I looked at the API used by the client and the authentication scheme looks tricky to replicate. Has anyone written a client that queries the duplicati server directly using proper authentication? I’d love to see examples.
I think you’re out of luck. I haven’t seen any implementations.
There isn’t a restful way to authenticate right now, you basically get the index page and extract the token. If the page is password protected the client needs to catch the 302 redirect to /login.html and then send a POST request at /login.cgi with the hash value of the password.
I can write up an example for you in Python sometime this week.
Also I should really get around to implementing that restful auth method…
You might as well build an SSH server (or harden the current web server & add everything) into the Duplicati server as well. With that and easier to work with API remote management becomes much easier to implement…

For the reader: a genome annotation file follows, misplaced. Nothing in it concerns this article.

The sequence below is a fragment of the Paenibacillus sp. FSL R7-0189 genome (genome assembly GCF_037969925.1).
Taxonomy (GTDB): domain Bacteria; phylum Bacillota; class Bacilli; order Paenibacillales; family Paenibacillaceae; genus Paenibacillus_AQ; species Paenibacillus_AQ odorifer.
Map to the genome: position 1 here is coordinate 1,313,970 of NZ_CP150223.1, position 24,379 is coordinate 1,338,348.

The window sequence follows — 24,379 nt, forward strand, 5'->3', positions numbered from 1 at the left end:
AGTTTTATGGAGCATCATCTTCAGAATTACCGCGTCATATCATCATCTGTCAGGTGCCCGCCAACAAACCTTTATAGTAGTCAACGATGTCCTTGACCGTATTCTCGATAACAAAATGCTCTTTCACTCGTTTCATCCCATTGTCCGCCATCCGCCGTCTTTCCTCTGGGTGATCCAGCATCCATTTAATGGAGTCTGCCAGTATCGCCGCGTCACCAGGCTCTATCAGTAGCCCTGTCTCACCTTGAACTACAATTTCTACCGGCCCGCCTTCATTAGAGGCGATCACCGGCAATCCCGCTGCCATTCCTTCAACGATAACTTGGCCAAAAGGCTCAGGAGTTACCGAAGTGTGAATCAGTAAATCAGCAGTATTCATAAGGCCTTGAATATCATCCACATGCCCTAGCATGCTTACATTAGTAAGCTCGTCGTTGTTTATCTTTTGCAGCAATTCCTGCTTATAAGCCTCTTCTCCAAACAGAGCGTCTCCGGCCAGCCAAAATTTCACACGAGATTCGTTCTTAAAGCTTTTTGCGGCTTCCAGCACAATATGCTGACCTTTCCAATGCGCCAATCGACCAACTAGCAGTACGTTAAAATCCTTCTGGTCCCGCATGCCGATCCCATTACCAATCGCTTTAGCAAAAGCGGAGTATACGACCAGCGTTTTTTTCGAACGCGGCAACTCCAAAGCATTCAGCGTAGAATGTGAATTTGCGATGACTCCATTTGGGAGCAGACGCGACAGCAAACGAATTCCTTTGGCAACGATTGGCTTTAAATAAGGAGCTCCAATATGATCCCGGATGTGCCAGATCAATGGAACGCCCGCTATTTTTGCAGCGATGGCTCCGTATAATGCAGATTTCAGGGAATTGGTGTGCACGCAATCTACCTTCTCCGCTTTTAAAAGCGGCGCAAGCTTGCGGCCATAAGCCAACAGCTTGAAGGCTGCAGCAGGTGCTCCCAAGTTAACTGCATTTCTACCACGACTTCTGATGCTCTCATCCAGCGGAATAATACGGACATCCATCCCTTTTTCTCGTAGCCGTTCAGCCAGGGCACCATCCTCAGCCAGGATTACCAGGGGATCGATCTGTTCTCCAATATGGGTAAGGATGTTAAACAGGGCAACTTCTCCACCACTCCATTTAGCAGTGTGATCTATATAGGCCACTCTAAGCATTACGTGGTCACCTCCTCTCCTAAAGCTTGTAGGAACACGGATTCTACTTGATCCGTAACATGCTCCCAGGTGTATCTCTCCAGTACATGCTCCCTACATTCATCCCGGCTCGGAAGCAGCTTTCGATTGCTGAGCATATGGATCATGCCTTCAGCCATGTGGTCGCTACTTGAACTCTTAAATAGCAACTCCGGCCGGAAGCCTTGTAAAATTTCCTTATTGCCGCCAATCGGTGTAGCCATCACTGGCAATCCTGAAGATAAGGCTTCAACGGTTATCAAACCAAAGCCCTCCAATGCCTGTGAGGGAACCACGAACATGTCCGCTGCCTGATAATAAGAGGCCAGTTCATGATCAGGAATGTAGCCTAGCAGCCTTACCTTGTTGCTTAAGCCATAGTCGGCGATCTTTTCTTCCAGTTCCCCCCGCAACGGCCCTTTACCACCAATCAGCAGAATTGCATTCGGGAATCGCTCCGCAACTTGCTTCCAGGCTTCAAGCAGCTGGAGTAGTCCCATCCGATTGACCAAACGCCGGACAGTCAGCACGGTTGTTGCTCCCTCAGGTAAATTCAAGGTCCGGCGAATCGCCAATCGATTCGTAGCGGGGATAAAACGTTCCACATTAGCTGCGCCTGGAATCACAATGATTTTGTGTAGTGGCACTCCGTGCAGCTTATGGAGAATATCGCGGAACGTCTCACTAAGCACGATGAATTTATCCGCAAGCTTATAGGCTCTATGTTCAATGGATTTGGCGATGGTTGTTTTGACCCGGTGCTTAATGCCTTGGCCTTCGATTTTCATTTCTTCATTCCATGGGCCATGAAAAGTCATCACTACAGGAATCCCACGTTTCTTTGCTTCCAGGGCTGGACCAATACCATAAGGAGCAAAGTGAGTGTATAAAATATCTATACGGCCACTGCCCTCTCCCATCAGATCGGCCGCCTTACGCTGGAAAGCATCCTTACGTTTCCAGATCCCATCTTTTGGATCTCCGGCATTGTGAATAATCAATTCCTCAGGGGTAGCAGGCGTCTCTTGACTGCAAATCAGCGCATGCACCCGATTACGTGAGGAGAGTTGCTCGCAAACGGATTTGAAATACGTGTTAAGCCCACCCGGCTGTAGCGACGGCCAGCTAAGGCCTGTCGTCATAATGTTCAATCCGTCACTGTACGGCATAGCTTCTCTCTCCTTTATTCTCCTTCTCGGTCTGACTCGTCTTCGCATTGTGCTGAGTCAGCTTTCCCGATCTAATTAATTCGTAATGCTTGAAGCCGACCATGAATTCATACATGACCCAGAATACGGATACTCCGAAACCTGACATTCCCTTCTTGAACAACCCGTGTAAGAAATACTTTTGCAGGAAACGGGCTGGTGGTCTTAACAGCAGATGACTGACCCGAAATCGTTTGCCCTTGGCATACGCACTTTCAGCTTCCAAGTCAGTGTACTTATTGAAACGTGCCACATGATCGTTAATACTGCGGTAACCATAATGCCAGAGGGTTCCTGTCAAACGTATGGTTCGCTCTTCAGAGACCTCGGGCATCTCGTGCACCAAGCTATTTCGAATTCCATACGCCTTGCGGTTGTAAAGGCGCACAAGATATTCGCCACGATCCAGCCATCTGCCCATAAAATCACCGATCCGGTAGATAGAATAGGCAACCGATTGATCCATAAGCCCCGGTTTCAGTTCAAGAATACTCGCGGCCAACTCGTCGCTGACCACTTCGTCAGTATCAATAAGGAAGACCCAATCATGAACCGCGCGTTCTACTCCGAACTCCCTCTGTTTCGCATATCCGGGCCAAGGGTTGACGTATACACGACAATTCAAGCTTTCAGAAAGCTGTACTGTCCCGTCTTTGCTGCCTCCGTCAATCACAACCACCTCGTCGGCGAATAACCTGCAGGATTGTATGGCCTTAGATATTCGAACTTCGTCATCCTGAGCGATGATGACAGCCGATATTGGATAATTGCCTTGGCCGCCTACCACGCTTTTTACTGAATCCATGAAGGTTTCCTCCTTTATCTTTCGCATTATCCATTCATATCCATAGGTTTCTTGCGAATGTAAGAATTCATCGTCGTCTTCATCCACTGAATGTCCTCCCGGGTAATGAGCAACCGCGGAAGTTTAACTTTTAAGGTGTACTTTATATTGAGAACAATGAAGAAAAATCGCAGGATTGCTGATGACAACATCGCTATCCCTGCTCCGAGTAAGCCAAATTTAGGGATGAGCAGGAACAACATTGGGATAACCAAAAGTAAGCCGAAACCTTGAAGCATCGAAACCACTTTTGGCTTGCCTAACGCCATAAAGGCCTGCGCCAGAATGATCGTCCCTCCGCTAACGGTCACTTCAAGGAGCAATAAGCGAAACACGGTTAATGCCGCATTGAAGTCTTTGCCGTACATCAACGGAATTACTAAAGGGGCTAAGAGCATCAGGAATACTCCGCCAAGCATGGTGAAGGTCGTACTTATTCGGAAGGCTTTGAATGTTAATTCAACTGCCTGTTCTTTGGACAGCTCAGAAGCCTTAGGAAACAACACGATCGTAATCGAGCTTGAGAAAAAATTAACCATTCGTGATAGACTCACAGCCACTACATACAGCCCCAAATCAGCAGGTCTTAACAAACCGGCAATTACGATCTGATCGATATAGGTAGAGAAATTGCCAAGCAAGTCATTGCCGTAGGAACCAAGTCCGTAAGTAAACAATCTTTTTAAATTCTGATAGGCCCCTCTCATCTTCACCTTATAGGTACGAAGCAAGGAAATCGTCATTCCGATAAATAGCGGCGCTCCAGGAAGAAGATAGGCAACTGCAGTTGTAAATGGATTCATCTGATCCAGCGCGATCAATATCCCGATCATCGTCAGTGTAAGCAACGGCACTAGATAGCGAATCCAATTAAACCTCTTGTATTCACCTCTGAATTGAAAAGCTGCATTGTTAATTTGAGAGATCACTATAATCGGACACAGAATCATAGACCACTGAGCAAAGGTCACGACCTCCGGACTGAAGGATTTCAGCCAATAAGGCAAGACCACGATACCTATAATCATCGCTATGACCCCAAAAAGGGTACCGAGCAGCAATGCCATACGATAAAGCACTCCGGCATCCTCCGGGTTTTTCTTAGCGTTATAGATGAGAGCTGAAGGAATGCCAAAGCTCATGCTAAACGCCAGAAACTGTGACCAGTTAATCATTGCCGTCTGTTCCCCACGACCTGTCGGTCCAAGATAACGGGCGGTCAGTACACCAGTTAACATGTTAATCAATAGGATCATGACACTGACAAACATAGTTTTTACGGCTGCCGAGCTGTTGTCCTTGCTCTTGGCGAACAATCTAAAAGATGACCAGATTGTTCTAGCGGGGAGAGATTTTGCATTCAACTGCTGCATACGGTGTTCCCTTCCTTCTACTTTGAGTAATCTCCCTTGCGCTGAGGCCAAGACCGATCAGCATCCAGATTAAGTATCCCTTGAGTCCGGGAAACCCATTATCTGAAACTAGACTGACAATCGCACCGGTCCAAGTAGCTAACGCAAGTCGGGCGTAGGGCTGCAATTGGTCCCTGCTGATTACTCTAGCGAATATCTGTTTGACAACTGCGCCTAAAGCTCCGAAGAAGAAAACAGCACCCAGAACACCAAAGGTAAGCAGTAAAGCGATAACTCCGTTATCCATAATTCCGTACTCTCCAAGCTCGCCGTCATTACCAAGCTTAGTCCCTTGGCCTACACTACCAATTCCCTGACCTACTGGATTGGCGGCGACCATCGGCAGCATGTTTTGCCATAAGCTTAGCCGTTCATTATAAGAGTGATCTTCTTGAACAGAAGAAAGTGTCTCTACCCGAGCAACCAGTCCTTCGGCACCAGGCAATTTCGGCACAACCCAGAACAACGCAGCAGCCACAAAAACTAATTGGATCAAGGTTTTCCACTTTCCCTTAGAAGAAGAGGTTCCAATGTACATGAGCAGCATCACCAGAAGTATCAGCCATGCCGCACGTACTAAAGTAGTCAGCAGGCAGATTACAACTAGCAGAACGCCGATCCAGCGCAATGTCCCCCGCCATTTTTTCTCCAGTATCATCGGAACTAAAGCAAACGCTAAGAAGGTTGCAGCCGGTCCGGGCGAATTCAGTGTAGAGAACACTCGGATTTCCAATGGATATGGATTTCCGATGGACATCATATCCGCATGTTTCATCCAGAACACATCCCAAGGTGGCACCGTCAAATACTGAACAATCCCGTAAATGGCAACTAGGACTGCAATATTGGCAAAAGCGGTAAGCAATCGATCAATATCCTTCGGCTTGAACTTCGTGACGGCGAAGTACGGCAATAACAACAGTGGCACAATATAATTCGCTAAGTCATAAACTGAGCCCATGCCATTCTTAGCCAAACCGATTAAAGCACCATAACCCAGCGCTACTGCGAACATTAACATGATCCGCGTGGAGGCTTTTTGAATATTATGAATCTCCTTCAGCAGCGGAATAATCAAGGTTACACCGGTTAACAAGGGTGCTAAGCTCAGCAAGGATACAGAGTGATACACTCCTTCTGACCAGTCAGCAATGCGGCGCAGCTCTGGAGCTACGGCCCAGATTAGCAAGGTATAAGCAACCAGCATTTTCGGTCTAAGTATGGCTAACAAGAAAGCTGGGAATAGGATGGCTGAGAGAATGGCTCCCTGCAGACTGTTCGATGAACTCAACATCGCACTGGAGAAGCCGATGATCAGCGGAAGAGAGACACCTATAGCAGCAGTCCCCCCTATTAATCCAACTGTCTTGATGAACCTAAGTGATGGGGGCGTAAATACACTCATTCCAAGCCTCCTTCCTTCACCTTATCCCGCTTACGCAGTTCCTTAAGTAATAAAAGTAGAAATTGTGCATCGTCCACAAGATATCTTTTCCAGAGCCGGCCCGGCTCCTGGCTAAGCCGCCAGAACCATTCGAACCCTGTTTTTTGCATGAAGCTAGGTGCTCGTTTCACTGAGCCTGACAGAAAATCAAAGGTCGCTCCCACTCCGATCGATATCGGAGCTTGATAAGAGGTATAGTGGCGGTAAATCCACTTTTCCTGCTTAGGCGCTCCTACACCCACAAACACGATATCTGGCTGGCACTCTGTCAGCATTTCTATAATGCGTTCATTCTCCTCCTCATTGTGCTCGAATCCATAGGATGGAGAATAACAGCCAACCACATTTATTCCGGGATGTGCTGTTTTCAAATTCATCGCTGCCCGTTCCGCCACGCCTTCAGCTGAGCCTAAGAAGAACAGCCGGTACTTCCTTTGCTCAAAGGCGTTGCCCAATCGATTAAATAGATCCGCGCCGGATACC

Considering all the clever reporting tools people are building now, imagine what we could see with simple(ish)+secure remote access to the Duplicati server.
I think it depends on the use case.
If you want to build a central management dashboard then REST will give a lot of advantages. One being that it already exists, the other being that you know for sure that the Web GUI does exactly the same thing because it calls the same API.
That, and I’m basically a REST evangelist. If it doesn’t have a REST API I usually find something else
I’m replacing all my shell scripts at work with Ansible so that I can get it into AWX/Ansible Tower and start doing SSH work through REST calls
From a security point of view, using SSH has distinct disavantage. First you would need to create a user that can SSH into the machine. Then you would need to sudo or jail the access, so the user can’t do anything else. You’d still be opening yourself to all sorts of nasty attacks. Lets not even try to do any SSH automation on Windows …
The less people can SSH into a machine, the happier I am.
+1 for REST
Think about it - how do you open a connection from remote location to client when they are not withing the same local subnet?
You’d need port forwarding.